UPDATED: A new worm, dubbed Wallon.A, arrives on the Internet, requiring a convoluted infection process. Skipping from page to page, the worm arrives on the host following a call to Windows Media Player.
The latest exploit of Windows and Internet Explorer found its way into e-mail boxes in Europe on Wednesday with the arrival of the Wallon.A worm. According to security services, the new worm is considered a midrange threat and is continuing to spread in the wild.
Wallon.A, reported by several security services such as F-Secure Corp.
and Network Associates Inc.s McAfee business unit,
takes advantage of a known vulnerability in Windows.
In fact, its rather convoluted action was covered under the security advisory MS04-013, released in April.
Wallons infection process is complicated. Unlike the ordinary e-mail worm that arrives in an attachment to a message, Wallon appears as a link in a message to a Yahoo page. But with redirection, the Yahoo connection leads to another page that delivers an encrypted link to yet another page that delivers a special downloader application.
Microsoft provided a security patch for this vulnerability in April and suggested its application for all currently supported Windows versions. The company describes the update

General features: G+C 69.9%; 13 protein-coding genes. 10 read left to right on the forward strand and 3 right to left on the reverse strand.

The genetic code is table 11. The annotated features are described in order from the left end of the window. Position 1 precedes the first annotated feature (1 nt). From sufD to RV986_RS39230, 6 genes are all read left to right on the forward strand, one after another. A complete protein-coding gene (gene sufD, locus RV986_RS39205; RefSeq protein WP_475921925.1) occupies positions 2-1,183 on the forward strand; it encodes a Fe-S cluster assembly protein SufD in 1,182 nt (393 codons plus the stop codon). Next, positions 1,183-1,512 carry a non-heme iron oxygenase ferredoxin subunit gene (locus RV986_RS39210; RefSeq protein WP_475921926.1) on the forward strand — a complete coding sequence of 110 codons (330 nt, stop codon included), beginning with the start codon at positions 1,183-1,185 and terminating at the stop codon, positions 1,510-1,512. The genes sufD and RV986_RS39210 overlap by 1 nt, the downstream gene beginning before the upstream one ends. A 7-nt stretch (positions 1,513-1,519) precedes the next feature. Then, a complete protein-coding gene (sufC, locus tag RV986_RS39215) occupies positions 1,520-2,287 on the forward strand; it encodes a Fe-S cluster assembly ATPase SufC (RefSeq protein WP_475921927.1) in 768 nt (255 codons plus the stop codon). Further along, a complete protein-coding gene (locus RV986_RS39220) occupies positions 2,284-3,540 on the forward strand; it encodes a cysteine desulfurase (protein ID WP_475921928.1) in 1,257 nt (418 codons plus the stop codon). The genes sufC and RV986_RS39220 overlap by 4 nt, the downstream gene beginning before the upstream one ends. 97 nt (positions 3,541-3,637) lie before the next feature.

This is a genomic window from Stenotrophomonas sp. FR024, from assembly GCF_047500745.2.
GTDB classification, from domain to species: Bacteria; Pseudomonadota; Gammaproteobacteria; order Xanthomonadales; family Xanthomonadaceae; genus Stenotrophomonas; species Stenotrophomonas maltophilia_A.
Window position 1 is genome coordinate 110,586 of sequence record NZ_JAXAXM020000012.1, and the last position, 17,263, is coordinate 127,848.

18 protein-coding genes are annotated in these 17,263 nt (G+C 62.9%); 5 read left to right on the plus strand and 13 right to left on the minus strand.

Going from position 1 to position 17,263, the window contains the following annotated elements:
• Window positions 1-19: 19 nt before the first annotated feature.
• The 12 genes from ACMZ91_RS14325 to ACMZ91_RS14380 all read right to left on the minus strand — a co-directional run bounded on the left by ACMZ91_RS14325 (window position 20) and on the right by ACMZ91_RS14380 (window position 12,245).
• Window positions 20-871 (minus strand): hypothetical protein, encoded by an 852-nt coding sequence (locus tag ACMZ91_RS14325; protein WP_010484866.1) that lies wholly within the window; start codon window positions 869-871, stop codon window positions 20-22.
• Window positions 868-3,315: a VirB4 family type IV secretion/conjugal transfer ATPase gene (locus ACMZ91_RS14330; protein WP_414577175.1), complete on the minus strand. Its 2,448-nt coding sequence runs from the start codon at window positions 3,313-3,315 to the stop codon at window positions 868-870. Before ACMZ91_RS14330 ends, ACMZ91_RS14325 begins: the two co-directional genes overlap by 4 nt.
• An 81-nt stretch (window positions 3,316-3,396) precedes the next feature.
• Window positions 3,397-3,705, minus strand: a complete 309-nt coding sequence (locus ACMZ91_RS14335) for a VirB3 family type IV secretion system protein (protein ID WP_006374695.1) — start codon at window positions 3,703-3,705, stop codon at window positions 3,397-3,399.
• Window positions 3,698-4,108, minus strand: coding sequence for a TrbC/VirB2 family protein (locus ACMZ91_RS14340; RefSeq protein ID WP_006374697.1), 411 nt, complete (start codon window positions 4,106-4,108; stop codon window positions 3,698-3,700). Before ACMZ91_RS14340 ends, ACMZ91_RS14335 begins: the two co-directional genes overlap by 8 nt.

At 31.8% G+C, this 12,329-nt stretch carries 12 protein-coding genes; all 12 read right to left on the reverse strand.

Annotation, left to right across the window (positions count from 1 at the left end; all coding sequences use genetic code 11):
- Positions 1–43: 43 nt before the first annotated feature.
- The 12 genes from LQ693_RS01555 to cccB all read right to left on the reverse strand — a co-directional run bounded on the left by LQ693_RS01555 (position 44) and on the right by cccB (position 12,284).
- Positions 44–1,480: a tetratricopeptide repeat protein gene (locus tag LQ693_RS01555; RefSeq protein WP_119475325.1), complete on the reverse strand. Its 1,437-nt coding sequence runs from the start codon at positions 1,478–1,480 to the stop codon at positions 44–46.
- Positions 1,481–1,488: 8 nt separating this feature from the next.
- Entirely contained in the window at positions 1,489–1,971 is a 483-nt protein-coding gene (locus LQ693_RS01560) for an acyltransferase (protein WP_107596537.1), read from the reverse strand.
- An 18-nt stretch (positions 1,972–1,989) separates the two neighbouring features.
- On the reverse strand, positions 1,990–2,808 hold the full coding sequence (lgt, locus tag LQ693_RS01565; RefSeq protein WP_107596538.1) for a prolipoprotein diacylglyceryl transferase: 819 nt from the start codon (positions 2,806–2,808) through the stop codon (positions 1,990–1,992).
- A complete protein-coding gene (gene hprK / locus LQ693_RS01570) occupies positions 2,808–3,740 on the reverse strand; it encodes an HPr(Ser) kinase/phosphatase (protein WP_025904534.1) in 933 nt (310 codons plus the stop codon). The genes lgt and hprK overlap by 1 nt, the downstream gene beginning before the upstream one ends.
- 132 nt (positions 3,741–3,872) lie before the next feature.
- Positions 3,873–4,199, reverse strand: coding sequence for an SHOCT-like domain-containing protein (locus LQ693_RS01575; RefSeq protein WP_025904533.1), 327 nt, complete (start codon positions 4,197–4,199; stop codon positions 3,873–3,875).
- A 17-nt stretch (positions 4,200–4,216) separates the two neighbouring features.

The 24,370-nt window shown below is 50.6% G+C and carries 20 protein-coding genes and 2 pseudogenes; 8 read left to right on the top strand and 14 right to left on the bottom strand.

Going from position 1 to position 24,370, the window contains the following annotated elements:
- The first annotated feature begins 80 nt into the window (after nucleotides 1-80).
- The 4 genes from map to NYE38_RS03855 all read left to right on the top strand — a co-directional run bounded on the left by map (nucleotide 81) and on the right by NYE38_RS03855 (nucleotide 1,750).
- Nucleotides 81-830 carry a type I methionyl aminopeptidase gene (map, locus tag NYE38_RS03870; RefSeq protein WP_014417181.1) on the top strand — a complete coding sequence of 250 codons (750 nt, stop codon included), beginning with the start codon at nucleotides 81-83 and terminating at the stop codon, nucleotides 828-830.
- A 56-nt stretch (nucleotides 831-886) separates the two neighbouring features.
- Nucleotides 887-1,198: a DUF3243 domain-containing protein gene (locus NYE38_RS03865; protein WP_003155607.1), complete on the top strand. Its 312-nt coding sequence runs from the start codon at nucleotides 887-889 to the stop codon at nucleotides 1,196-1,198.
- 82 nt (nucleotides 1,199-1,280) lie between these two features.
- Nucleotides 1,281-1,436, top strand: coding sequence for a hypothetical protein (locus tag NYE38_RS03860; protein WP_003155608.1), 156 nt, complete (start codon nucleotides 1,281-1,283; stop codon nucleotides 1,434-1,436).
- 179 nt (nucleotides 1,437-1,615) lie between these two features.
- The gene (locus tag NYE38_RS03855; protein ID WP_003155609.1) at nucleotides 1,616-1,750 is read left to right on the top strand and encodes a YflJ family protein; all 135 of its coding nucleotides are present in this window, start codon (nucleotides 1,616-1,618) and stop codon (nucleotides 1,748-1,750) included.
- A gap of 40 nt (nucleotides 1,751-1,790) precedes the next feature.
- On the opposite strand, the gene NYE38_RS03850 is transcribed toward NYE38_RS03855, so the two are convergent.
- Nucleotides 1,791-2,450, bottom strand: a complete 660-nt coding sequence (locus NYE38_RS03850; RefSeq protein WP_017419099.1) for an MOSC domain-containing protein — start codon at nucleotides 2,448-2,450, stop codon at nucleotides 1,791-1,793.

as "critical" and recommends it for all Windows variants, starting with Windows 98, even for systems where Outlook Express is not the default e-mail reader.
The downloader app is activated by a call to the Windows Media Player, so when the user enters a media-rich site or views some streaming content, the actual worm is finally downloaded. It then proceeds to perform a series of actions to propagate itself, the services report.
For insights on security coverage around the Web, check out eWEEK.com Security Center Editor Larry Seltzers Weblog.
Microsofts latest patch release
addresses a similarly convoluted social engineering mechanism with advisory MS04-015, titled "Vulnerability in Help and Support Center Could Allow Remote Code Execution." In this case, users are directed to a malicious Web page where they click on a link and follow directions. The actual attack occurs only after they perform the actions.
Editors Note: This story was updated to correct the related bulletin information.
Check out eWEEK.coms Security Center at http://security.eweek.com
for security news, views and analysis. Be sure to add our eWEEK.com security news feed to your RSS newsreader or My Yahoo page: